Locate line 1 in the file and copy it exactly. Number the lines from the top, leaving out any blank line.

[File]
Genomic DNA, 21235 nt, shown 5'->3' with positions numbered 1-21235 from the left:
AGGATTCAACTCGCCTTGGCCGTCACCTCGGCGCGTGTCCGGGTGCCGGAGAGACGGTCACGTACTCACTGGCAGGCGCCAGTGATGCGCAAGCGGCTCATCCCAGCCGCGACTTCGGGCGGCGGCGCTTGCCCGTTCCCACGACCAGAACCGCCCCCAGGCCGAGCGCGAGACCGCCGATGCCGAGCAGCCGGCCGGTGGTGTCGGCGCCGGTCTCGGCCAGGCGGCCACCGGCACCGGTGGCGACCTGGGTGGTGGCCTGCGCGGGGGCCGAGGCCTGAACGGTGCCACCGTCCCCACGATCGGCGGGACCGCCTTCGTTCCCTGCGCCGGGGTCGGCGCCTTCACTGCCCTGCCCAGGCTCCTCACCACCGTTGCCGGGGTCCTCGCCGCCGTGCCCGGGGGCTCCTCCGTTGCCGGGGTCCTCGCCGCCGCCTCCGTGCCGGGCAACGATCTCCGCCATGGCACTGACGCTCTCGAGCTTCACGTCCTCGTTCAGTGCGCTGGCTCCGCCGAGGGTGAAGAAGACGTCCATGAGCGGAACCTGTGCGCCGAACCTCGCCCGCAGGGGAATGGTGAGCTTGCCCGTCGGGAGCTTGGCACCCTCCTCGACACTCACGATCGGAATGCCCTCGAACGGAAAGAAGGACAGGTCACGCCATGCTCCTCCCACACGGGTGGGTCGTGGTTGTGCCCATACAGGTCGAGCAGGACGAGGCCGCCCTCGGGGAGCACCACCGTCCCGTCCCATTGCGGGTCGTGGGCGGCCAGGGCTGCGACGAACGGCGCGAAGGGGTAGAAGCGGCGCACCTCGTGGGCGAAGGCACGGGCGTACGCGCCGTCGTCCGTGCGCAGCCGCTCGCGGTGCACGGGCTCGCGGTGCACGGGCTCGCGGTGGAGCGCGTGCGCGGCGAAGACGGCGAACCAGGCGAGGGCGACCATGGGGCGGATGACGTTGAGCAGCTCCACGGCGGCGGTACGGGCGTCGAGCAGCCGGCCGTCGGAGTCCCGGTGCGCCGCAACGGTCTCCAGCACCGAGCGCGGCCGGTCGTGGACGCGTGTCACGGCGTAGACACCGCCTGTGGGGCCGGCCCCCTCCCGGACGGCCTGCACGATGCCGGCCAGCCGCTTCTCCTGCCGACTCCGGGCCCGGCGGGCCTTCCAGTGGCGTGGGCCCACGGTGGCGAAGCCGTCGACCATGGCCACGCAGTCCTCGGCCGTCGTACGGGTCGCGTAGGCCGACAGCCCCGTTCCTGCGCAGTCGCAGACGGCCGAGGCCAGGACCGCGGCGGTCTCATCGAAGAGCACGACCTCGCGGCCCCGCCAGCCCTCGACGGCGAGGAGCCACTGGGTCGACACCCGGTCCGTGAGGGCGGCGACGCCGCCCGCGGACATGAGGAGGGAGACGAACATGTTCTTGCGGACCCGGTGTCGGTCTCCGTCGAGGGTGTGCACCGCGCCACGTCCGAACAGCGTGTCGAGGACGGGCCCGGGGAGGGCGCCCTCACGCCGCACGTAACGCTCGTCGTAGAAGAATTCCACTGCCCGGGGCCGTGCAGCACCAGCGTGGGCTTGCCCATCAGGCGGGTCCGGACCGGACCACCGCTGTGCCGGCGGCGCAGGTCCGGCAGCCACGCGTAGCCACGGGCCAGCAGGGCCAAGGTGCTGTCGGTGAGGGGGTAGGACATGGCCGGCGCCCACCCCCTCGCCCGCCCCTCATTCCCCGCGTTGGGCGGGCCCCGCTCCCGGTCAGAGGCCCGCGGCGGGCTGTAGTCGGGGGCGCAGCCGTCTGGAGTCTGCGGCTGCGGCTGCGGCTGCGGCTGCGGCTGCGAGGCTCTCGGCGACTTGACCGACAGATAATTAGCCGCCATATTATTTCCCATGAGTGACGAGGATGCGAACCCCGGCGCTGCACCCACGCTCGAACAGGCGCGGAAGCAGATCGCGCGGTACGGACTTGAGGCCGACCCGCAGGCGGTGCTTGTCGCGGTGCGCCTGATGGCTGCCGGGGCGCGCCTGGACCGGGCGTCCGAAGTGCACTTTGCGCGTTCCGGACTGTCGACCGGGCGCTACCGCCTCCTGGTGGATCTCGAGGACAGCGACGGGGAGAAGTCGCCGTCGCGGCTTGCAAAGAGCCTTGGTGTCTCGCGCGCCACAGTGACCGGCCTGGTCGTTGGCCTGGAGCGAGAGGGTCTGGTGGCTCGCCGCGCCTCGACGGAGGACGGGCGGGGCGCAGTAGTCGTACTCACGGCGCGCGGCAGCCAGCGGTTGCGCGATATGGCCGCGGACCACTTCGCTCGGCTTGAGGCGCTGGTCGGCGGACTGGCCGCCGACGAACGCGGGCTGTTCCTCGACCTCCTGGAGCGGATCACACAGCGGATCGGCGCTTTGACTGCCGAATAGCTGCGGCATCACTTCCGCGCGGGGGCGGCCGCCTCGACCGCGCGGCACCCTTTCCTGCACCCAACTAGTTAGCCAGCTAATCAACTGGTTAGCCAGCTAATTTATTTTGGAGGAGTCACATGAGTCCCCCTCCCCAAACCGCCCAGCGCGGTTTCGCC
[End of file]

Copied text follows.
Genomic DNA, 21235 nt, shown 5'->3' with positions numbered 1-21235 from the left: